Do’s and don’ts of down cows, why is my cow down?

Do’s and don’ts of down cows, why is my cow down?
By Ali Cullum, Veterinarian, Anexa Vet Services Morrinsville

There are many possibilities... She might be down because she is calving or paralysed or has metabolic issues (lack of calcium / magnesium / phosphorous /energy); she could be down due to mastitis or salmonella or a broken leg or nitrate poisoning - the list goes on!

How am I going to solve the puzzle and decide what the problem is, and what to do?

If you really have no idea, then the easiest solution might be to call your veterinarian straight away! If it is a poisoning, then the sooner you call the vet, the sooner the antidote will arrive!

First have a look at the cow and what she is telling you: is she panting, is she asleep, is she straining, is she salivating, is her neck turned around to the side, has she passed faeces, is she urinating, have you checked her udder, any vaginal discharges, is she hot or cold?

Phil Poulton has made some great youtube videos for Dairy Australia on down cows:
Assessing a cow
Moving a down cow
Nursing a down cow

So, if it is milk fever and a calving and you have treated her successfully, she is bright and cheerful, but she still hasn’t got up, what now?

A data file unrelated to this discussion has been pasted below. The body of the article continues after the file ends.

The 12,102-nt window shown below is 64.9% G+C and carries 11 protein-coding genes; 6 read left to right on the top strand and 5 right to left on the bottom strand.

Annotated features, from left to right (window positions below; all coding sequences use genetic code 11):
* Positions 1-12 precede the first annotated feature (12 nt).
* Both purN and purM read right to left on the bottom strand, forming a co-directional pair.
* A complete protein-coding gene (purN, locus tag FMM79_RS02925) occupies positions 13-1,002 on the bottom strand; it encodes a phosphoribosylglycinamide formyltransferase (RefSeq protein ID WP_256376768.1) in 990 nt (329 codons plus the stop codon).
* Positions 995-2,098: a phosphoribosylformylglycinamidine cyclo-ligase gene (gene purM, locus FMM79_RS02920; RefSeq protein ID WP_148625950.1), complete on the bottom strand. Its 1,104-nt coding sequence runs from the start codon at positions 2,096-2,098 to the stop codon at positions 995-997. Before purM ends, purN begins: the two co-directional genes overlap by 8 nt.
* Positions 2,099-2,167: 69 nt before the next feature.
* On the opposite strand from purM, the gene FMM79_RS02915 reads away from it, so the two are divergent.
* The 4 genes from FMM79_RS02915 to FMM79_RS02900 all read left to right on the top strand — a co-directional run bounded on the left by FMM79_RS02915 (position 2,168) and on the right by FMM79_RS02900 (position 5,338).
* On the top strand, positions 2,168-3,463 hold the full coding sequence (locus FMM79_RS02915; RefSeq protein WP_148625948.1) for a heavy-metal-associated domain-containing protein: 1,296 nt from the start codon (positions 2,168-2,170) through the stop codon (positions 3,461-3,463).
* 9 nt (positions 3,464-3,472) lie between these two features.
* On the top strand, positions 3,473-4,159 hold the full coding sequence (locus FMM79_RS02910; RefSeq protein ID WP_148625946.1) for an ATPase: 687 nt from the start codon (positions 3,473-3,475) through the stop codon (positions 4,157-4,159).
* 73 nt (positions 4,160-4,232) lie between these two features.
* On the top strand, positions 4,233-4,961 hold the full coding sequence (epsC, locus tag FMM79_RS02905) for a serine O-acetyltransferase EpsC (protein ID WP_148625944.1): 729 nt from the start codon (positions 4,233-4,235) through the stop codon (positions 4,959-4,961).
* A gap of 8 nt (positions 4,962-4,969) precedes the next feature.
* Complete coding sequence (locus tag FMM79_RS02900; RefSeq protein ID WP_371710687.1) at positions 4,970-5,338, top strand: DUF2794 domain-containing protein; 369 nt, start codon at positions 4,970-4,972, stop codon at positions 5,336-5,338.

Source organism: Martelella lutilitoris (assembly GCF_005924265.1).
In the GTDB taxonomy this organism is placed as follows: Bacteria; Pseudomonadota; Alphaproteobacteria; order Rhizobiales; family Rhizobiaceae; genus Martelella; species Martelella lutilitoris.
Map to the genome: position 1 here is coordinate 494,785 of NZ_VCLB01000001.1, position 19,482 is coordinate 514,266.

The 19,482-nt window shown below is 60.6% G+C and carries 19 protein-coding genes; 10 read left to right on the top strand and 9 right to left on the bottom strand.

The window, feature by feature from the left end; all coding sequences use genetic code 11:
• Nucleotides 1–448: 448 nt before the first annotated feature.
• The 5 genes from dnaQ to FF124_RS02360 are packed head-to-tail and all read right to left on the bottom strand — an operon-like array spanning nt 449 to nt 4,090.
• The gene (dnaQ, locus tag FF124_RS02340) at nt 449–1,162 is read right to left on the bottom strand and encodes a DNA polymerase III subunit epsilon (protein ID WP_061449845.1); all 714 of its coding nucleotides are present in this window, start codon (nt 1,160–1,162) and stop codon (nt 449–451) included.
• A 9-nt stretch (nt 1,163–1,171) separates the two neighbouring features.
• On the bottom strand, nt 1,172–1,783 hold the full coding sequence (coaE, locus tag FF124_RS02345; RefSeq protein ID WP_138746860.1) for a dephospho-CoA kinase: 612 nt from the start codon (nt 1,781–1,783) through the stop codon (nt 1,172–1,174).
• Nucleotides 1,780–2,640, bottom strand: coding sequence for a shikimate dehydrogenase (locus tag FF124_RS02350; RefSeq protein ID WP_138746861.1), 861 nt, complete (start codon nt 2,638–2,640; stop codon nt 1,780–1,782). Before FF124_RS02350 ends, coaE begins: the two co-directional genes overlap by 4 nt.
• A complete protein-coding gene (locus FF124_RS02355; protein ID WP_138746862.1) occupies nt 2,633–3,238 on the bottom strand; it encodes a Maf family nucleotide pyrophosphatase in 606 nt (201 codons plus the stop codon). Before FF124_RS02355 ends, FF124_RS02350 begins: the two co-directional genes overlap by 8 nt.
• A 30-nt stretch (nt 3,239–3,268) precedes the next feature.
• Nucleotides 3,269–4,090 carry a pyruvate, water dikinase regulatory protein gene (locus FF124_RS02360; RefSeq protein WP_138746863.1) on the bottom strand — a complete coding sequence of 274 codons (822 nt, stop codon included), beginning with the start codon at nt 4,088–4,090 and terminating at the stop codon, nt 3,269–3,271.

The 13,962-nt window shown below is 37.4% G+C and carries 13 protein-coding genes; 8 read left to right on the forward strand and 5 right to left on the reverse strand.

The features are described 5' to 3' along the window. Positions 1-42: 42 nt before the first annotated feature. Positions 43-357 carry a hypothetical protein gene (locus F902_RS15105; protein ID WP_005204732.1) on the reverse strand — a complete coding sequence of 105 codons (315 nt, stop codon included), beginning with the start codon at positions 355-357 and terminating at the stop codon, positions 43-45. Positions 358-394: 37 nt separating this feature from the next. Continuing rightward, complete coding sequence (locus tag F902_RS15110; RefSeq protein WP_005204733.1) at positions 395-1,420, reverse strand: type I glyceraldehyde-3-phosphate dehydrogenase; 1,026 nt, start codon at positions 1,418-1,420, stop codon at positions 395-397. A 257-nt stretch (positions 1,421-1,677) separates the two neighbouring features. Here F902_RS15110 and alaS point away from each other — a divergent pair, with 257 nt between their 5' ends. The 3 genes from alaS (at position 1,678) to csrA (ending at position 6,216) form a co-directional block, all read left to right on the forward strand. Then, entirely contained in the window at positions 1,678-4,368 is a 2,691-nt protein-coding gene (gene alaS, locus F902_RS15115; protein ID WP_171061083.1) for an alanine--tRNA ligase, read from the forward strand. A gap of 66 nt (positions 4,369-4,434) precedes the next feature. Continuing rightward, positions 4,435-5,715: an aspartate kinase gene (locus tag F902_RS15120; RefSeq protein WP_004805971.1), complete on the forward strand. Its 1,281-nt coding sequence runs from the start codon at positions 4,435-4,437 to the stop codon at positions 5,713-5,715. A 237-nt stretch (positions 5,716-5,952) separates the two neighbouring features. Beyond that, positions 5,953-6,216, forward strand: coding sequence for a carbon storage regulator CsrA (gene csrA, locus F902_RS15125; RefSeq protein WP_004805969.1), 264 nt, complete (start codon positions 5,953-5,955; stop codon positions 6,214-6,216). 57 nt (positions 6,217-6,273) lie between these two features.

You need to get circulation to the legs, circulation to the body and food and water into her. She needs intensive nursing care if she is to survive and be a productive cow. Often she will be laid on wet cold ground, having been unable to eat or drink for several hours, and her body is in shut down mode. If you have a cow cover or horse blanket (or equivalent) that you can throw over her, that will help to raise the body temperature. Hypothermia significantly lowers survival rates – cold kills! Offer her water and easy to eat food – but you need to shut the other cows away from her first! Then the hip lifters are also useful – if the cow is making an effort, you may just need to lift the pelvis up so she can put weight on the back legs and she use her own front legs and will be away. If she is hanging from the hip lifters, it is much kinder to put a strap or thick rope under her chest so that she is supported at the front and back end. Allow her legs to get some circulation in them whilst she is up – rubbing with your hands helps, you can move her gently over to a new break or use the front end loader/carry all tray and take her to a barn with a deep layer of soft bedding. All these things will help her to regain her circulation. When you sit her down again (if she is unable to walk) make sure she is resting on the opposite hind leg to the one she was laid on before. Remember that down cows get muscle damage and infections that mean they may not be able to recover. Have a chat with your vet if you are not sure what to do, we are happy to help. Down cows are a welfare issue, they take a lot of time and effort. Sometimes the kindest thing is to put them down or to petfood them if you are busy and they are not responding to treatment.

Date Added: Wednesday, 1st July 2020